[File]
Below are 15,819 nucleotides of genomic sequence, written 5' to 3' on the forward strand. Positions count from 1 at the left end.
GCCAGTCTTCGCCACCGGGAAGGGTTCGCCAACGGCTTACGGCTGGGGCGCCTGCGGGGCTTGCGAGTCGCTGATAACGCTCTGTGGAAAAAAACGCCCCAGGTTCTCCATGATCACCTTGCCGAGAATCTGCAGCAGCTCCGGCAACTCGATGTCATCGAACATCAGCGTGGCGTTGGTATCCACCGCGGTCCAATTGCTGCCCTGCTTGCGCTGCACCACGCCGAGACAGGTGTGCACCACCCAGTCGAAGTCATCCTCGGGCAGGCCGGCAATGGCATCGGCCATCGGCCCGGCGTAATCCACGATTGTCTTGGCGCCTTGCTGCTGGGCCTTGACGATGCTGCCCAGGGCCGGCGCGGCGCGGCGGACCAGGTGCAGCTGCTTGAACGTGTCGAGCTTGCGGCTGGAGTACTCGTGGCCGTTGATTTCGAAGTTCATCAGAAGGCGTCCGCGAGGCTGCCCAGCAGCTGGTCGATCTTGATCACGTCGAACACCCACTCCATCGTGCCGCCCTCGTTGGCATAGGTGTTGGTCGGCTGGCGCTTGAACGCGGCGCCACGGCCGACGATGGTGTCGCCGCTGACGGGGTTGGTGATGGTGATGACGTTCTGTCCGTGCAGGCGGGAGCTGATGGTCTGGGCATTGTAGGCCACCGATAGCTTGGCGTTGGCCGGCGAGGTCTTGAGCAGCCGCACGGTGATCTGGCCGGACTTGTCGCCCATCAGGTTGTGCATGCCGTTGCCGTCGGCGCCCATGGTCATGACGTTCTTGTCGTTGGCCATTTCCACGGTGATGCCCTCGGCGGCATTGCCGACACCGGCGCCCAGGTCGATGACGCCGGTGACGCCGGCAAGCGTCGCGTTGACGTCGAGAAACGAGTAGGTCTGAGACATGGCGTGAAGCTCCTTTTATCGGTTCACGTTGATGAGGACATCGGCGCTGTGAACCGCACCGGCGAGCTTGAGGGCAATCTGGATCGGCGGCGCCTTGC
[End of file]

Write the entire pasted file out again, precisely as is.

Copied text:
Below are 15,819 nucleotides of genomic sequence, written 5' to 3' on the forward strand. Positions count from 1 at the left end.
GCCAGTCTTCGCCACCGGGAAGGGTTCGCCAACGGCTTACGGCTGGGGCGCCTGCGGGGCTTGCGAGTCGCTGATAACGCTCTGTGGAAAAAAACGCCCCAGGTTCTCCATGATCACCTTGCCGAGAATCTGCAGCAGCTCCGGCAACTCGATGTCATCGAACATCAGCGTGGCGTTGGTATCCACCGCGGTCCAATTGCTGCCCTGCTTGCGCTGCACCACGCCGAGACAGGTGTGCACCACCCAGTCGAAGTCATCCTCGGGCAGGCCGGCAATGGCATCGGCCATCGGCCCGGCGTAATCCACGATTGTCTTGGCGCCTTGCTGCTGGGCCTTGACGATGCTGCCCAGGGCCGGCGCGGCGCGGCGGACCAGGTGCAGCTGCTTGAACGTGTCGAGCTTGCGGCTGGAGTACTCGTGGCCGTTGATTTCGAAGTTCATCAGAAGGCGTCCGCGAGGCTGCCCAGCAGCTGGTCGATCTTGATCACGTCGAACACCCACTCCATCGTGCCGCCCTCGTTGGCATAGGTGTTGGTCGGCTGGCGCTTGAACGCGGCGCCACGGCCGACGATGGTGTCGCCGCTGACGGGGTTGGTGATGGTGATGACGTTCTGTCCGTGCAGGCGGGAGCTGATGGTCTGGGCATTGTAGGCCACCGATAGCTTGGCGTTGGCCGGCGAGGTCTTGAGCAGCCGCACGGTGATCTGGCCGGACTTGTCGCCCATCAGGTTGTGCATGCCGTTGCCGTCGGCGCCCATGGTCATGACGTTCTTGTCGTTGGCCATTTCCACGGTGATGCCCTCGGCGGCATTGCCGACACCGGCGCCCAGGTCGATGACGCCGGTGACGCCGGCAAGCGTCGCGTTGACGTCGAGAAACGAGTAGGTCTGAGACATGGCGTGAAGCTCCTTTTATCGGTTCACGTTGATGAGGACATCGGCGCTGTGAACCGCACCGGCGAGCTTGAGGGCAATCTGGATCGGCGGCGCCTTGC